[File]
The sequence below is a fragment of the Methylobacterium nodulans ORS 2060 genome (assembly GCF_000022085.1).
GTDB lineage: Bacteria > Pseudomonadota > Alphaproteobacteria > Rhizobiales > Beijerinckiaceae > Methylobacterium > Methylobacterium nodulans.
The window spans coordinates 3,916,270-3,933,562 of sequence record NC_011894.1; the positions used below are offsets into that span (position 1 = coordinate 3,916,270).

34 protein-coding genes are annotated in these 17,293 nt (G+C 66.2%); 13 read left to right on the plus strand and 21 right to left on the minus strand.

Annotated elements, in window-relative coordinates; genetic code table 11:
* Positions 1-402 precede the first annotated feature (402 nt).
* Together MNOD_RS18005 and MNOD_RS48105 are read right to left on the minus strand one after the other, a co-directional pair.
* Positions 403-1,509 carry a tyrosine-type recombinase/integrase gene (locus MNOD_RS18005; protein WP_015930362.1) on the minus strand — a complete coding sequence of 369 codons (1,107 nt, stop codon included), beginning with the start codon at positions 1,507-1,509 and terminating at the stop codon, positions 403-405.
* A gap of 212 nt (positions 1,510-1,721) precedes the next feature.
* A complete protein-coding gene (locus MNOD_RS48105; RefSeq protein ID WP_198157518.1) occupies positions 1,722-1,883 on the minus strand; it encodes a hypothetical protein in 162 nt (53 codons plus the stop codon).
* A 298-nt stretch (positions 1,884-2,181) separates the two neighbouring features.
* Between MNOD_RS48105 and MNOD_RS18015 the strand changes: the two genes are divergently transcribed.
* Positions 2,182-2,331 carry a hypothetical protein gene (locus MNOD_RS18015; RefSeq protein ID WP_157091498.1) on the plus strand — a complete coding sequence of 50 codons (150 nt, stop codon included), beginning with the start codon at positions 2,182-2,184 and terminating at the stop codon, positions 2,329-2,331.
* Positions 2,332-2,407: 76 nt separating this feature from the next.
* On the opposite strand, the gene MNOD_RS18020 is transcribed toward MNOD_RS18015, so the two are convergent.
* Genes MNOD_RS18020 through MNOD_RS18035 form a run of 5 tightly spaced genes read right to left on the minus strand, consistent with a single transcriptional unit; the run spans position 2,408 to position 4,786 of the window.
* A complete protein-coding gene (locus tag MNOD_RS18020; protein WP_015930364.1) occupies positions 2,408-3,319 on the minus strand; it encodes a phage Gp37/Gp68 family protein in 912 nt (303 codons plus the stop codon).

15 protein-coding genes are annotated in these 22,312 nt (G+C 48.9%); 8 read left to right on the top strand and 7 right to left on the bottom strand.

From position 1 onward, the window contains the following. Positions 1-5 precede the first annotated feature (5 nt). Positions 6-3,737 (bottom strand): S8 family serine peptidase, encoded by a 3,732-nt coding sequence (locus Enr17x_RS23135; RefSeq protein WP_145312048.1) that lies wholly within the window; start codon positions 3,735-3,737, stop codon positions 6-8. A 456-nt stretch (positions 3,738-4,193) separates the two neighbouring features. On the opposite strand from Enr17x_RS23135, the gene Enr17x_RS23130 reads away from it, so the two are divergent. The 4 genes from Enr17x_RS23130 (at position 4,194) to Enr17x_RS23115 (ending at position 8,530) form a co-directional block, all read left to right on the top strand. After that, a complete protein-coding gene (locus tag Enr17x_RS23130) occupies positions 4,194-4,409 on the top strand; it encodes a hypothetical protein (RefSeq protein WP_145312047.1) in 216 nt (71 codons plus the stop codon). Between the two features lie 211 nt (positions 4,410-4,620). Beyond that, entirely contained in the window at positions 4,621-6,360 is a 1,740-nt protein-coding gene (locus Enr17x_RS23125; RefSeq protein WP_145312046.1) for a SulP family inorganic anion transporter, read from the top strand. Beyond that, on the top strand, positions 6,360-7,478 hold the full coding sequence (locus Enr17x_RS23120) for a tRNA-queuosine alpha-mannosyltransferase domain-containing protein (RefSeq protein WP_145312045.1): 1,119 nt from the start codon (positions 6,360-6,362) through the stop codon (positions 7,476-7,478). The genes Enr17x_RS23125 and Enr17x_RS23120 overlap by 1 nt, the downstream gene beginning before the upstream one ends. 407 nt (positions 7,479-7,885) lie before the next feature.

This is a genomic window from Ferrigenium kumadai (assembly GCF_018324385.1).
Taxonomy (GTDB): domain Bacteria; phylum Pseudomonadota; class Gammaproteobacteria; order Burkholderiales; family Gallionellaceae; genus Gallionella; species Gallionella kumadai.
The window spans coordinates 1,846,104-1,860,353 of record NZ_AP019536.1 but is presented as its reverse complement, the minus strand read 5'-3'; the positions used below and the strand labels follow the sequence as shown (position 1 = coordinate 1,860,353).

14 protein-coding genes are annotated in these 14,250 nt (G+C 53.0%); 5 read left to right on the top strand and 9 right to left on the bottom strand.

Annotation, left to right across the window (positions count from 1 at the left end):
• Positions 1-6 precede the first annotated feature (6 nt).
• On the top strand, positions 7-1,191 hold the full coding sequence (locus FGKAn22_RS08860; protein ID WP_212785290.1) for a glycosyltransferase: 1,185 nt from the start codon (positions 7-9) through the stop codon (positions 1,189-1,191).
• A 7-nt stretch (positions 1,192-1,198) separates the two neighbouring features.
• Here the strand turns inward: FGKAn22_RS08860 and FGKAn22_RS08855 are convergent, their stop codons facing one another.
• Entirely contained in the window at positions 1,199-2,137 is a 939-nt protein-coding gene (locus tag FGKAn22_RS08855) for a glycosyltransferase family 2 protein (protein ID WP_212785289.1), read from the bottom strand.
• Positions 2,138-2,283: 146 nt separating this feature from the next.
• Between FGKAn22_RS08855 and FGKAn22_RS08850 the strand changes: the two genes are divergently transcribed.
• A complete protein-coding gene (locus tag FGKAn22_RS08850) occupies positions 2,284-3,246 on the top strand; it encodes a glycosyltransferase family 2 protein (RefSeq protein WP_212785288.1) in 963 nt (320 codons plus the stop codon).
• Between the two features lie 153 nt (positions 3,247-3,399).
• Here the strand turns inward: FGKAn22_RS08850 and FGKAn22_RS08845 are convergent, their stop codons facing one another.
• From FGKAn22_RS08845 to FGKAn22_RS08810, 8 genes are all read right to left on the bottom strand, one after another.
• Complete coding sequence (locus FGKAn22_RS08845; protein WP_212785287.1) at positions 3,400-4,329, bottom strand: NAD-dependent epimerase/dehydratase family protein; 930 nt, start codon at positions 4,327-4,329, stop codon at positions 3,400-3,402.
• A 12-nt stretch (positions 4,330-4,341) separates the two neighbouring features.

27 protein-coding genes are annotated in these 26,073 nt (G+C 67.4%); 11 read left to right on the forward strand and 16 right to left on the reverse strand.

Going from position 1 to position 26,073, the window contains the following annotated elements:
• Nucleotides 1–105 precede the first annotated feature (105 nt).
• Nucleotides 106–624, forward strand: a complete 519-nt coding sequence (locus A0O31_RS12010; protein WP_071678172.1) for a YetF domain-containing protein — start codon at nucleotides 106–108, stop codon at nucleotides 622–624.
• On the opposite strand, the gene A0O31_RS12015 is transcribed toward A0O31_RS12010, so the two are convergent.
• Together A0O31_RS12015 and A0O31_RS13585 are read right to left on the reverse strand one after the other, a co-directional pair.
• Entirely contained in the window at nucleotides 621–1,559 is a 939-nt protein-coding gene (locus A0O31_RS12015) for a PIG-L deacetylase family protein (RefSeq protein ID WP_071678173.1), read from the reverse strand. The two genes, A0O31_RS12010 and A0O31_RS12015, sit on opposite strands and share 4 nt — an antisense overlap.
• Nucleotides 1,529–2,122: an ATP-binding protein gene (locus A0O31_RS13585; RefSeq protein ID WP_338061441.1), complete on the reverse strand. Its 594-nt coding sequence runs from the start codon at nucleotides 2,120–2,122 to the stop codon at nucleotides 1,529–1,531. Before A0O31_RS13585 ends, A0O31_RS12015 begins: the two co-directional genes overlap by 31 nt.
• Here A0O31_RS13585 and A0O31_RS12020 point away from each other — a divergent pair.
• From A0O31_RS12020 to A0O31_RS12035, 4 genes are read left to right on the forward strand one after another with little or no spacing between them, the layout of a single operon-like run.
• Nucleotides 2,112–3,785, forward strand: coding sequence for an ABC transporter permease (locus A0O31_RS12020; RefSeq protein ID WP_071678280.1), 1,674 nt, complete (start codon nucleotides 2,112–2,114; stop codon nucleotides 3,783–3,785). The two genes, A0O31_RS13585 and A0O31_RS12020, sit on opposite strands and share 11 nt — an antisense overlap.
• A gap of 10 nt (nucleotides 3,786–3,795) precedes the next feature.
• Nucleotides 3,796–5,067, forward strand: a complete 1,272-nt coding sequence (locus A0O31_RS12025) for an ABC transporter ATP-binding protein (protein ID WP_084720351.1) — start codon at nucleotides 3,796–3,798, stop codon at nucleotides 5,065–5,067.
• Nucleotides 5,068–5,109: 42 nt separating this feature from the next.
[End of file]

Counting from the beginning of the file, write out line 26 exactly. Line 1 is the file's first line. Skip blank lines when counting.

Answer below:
• On the top strand, positions 7-1,191 hold the full coding sequence (locus FGKAn22_RS08860; protein ID WP_212785290.1) for a glycosyltransferase: 1,185 nt from the start codon (positions 7-9) through the stop codon (positions 1,189-1,191).